Adjectives Ending in 'ed' & 'ing'

Difficulty Level: ★ ★ ★ ☆ ☆

In this lesson we will focus on learning when to use the 'ed' or 'ing' endings of adjectives. It is very simple to learn and understand. However, many ESL students still make this mistake.

Not many adjectives end in either -ed or -ing. However, the adjectives that do are very common.

Most Common '-ed' & '-ing' Adjectives

'ED' Adjectives 'ING' Adjectives
confused confusing
bored boring
tired tiring
shocked shocking
embarrassed embarrassing
humiliated humiliating
excited exciting
depressed depressing
satisfied satisfying
amazed amazing
convinced convincing
exhausted exhausting
interested interesting
relaxed relaxing

There are many more ed and ing adjectives. The ones found above are the most common.

How Do We Know When To Use Which?

'ED' Adjectives 'ING' Adjectives
Feeling Describing
Use the 'ed' form of an adjective when you are describing how people feel. Use the 'ing' form of adjectives when you are describing things and situations.
Usually 'ed' adjectives use I, he, she, they, we, you, and verbs like look, feel, in the sentence. 'Ing' adjective forms usually use the word 'it' in the sentence, and are describing an action or situation.
Ex. I get so confused when I try to solve math problems. Ex. Solving math problems can be so confusing.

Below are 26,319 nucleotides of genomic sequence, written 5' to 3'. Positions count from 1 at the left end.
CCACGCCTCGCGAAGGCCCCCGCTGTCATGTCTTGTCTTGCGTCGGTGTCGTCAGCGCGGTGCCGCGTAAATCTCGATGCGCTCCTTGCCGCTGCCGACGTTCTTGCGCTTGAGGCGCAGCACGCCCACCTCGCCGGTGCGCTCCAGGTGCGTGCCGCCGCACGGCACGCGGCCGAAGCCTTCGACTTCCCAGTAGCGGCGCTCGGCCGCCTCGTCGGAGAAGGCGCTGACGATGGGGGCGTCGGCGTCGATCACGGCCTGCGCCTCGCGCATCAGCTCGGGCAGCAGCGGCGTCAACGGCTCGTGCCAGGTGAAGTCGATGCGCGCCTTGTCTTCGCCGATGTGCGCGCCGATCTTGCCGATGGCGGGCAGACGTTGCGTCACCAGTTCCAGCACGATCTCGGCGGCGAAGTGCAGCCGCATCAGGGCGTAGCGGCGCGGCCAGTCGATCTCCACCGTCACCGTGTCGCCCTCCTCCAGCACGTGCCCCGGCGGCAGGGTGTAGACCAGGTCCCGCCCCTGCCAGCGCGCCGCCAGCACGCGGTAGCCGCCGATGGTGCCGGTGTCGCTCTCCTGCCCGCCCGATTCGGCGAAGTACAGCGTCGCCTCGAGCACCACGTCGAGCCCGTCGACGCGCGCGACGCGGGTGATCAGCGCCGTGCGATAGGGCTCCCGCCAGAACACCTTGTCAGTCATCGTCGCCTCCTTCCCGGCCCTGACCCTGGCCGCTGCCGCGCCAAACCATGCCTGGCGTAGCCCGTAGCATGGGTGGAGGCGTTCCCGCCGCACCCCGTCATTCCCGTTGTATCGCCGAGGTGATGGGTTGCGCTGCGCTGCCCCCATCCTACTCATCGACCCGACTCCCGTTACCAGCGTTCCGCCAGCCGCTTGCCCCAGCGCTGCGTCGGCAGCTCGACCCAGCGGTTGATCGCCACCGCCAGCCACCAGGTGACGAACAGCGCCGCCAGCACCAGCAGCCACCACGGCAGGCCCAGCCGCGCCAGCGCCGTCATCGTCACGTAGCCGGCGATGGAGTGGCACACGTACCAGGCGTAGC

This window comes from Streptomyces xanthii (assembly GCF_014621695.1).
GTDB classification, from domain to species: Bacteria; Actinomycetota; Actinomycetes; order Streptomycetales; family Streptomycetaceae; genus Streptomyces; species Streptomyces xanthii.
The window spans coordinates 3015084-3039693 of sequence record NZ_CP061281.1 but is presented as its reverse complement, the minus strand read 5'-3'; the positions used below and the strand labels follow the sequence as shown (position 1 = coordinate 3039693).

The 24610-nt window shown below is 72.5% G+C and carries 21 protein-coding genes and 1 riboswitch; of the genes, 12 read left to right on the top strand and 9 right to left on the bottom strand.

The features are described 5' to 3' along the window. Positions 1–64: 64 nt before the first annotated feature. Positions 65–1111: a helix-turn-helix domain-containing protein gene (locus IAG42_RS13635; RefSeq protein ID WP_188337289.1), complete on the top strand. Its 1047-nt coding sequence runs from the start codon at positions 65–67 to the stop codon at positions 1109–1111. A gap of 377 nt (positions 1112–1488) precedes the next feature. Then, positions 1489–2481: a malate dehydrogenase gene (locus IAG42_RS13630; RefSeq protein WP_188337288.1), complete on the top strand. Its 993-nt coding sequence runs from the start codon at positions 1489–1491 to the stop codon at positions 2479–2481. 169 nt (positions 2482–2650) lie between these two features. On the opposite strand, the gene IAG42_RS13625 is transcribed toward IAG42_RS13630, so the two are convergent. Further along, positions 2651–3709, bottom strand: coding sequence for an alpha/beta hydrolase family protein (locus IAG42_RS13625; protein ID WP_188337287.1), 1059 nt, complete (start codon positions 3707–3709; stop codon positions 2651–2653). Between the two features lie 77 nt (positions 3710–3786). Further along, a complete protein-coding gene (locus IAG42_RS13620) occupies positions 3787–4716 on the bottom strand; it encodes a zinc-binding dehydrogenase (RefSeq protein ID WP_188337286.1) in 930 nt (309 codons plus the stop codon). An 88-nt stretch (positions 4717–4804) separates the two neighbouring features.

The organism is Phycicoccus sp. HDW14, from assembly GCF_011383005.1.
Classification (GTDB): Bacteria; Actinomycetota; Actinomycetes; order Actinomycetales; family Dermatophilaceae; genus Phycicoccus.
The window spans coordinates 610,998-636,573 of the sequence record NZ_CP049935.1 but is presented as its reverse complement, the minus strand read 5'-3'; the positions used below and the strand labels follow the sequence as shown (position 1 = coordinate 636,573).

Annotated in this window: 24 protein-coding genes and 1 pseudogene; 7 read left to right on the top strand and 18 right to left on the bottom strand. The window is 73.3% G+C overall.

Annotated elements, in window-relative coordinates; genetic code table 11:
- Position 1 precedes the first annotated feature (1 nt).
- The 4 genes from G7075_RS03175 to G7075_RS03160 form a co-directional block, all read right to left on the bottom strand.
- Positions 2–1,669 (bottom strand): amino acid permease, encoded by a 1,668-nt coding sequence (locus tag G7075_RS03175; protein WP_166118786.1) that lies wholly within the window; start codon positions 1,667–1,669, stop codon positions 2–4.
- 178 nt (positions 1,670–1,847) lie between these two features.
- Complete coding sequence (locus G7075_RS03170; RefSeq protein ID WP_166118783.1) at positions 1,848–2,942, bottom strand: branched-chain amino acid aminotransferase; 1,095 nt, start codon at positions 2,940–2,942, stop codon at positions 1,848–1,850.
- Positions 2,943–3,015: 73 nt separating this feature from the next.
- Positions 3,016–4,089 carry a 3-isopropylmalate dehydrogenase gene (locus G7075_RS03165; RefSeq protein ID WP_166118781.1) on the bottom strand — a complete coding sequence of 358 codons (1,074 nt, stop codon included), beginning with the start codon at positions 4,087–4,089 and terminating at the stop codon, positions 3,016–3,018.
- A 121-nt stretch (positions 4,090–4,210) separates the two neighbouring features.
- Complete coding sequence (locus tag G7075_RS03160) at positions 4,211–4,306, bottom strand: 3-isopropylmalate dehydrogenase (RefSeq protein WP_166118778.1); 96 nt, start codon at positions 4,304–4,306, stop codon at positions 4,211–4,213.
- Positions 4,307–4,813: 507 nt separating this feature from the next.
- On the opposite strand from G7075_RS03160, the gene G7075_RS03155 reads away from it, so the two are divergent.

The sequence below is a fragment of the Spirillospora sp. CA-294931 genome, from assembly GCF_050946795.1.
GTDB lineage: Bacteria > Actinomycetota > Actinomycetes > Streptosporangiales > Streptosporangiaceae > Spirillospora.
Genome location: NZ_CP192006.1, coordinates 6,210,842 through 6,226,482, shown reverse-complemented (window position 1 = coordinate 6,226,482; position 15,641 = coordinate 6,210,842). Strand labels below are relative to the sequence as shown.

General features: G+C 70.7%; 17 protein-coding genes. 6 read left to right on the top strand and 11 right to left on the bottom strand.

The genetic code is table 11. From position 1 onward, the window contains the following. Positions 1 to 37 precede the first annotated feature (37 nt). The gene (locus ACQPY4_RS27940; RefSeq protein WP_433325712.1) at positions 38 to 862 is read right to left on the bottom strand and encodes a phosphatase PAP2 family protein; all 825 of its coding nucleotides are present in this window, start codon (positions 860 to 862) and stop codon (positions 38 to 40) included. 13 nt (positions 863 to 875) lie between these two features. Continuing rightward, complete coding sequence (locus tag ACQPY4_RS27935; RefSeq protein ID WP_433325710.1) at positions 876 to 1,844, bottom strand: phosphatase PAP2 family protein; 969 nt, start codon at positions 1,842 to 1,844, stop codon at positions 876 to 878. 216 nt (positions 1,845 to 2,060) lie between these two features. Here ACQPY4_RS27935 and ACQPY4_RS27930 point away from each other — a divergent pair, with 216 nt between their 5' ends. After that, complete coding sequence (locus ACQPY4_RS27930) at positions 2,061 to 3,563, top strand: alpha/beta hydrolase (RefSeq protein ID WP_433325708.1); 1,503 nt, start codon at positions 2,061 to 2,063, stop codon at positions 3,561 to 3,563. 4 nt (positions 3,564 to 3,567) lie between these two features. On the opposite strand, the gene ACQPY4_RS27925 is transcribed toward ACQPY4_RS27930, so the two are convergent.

Ex.2 My family was so surprised when they heard I was pregnant. Ex.2 It was surprising for my family when they heard I was pregnant.
Ex.3 My boyfriend is bored. (He feels bored. [feeling]) Ex.3 My boyfriend is boring. (He is a boring person. [describing])
Ex.4 My girlfriend was depressed when she didn't get the job. [feeling] Ex.4 Not getting the job was depressing for me girlfriend. [situation]


Remember animals can 'feel' too! For example: "My two dogs are easily frightened when they hear thunder."

Remember if something is happening like a situation use -ing. If someone is feeling use -ed.


  • 1.) My friends and I were ______ when we heard he was in an accident. (shocked / shocking)
  • 2.) Yes, thank you for the meal. It was very ______. (satisfied / satisfying)
  • 3.) What books are you really _____ in? (interested / interesting)
  • 4.) What book do you think is the most _____? (interested / interesting)
  • 5.) We're usually really ______ on the weekend. However, the weekdays can be ______. (relaxed / relaxing / exhausted / exhausting)
  • 6.) What's the most _____ thing about school? (bored / boring)
  • 7.) She's a good liar; she can be very _______. (convinced / convincing)
  • 8.) I can't believe how _____ her artwork is! (amazed / amazing)
  • 9.) What is the most ______ thing you have ever done? (excited / exciting)
  • 10.) It is not uncommon to get _____ when you take the subway for the first time. (confused / confusing.)


Match the words from column 1 with the best-suited answer from column 2.

Column 1 Column 2
1.) exhausted a.) red-faced
2.) humiliated b.) enthusiastic
3.) embarrassed c.) worn out / no energy
4.) depressed d.) very interesting
5.) fascinated e.) surprised in a negative way
6.) shocked f.) really sad
7.) excited g.) to feel ashamed

Daily Expressions, Phrasal Verbs & Idioms:

1.) 'Going out with': The person you are dating.

"How long have you two been going out for?" "I've been going out with her for almost a month now."

2.) "Count on": Someone you can depend on or trust.

"I wouldn't count on her if she was my project partner. She isn't a serious student."

 a collage of pictures related to South Korea.